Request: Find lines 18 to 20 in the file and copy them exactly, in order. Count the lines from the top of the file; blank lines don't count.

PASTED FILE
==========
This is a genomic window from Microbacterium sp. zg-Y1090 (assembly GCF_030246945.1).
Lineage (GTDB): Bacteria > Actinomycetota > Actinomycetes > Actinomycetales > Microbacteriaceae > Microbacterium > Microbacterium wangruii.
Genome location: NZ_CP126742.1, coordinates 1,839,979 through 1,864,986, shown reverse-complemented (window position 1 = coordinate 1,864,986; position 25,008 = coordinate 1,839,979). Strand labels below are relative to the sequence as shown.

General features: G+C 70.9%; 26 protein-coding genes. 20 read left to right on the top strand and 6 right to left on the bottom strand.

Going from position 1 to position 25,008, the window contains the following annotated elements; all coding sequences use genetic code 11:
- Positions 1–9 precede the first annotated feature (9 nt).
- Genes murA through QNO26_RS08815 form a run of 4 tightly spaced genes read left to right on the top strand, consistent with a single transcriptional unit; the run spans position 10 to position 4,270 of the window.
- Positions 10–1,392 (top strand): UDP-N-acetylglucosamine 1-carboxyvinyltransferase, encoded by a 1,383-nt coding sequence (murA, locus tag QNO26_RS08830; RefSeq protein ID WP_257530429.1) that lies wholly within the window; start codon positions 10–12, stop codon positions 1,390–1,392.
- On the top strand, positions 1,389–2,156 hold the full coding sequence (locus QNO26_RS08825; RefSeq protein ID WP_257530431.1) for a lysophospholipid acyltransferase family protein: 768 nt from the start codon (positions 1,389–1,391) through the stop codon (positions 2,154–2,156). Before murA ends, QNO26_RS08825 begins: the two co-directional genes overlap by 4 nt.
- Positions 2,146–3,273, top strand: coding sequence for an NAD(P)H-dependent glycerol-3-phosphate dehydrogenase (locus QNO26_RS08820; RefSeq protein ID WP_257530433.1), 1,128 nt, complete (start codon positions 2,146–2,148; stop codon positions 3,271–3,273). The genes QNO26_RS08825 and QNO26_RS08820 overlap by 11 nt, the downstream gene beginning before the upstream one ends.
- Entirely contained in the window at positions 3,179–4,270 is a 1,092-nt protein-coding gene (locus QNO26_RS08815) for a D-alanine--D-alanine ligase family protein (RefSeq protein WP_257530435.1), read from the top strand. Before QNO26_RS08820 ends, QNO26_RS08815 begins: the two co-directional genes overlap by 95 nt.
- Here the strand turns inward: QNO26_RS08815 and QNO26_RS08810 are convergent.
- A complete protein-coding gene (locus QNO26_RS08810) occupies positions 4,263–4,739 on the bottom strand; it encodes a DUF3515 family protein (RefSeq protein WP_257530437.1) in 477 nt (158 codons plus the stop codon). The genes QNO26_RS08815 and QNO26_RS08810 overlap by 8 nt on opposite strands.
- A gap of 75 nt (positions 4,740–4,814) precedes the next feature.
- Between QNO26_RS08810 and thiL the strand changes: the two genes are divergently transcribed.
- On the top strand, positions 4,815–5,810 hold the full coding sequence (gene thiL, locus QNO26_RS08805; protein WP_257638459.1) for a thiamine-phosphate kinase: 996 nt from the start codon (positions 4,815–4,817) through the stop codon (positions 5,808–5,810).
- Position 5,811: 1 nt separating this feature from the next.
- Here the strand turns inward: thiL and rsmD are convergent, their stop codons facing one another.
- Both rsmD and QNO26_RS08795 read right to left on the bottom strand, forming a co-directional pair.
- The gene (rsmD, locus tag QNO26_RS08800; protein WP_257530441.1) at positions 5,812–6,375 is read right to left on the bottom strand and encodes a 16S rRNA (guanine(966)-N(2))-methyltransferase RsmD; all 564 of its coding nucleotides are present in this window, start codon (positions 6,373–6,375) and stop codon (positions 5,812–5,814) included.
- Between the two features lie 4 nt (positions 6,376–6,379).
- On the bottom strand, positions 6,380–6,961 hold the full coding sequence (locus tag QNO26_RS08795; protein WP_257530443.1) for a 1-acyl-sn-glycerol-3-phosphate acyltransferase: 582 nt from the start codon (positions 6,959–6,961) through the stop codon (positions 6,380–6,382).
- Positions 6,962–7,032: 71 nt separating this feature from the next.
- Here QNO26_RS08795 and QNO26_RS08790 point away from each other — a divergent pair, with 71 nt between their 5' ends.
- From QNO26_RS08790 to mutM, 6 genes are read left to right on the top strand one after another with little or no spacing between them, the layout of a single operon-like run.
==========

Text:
- Here the strand turns inward: thiL and rsmD are convergent, their stop codons facing one another.
- Both rsmD and QNO26_RS08795 read right to left on the bottom strand, forming a co-directional pair.
- The gene (rsmD, locus tag QNO26_RS08800; protein WP_257530441.1) at positions 5,812–6,375 is read right to left on the bottom strand and encodes a 16S rRNA (guanine(966)-N(2))-methyltransferase RsmD; all 564 of its coding nucleotides are present in this window, start codon (positions 6,373–6,375) and stop codon (positions 5,812–5,814) included.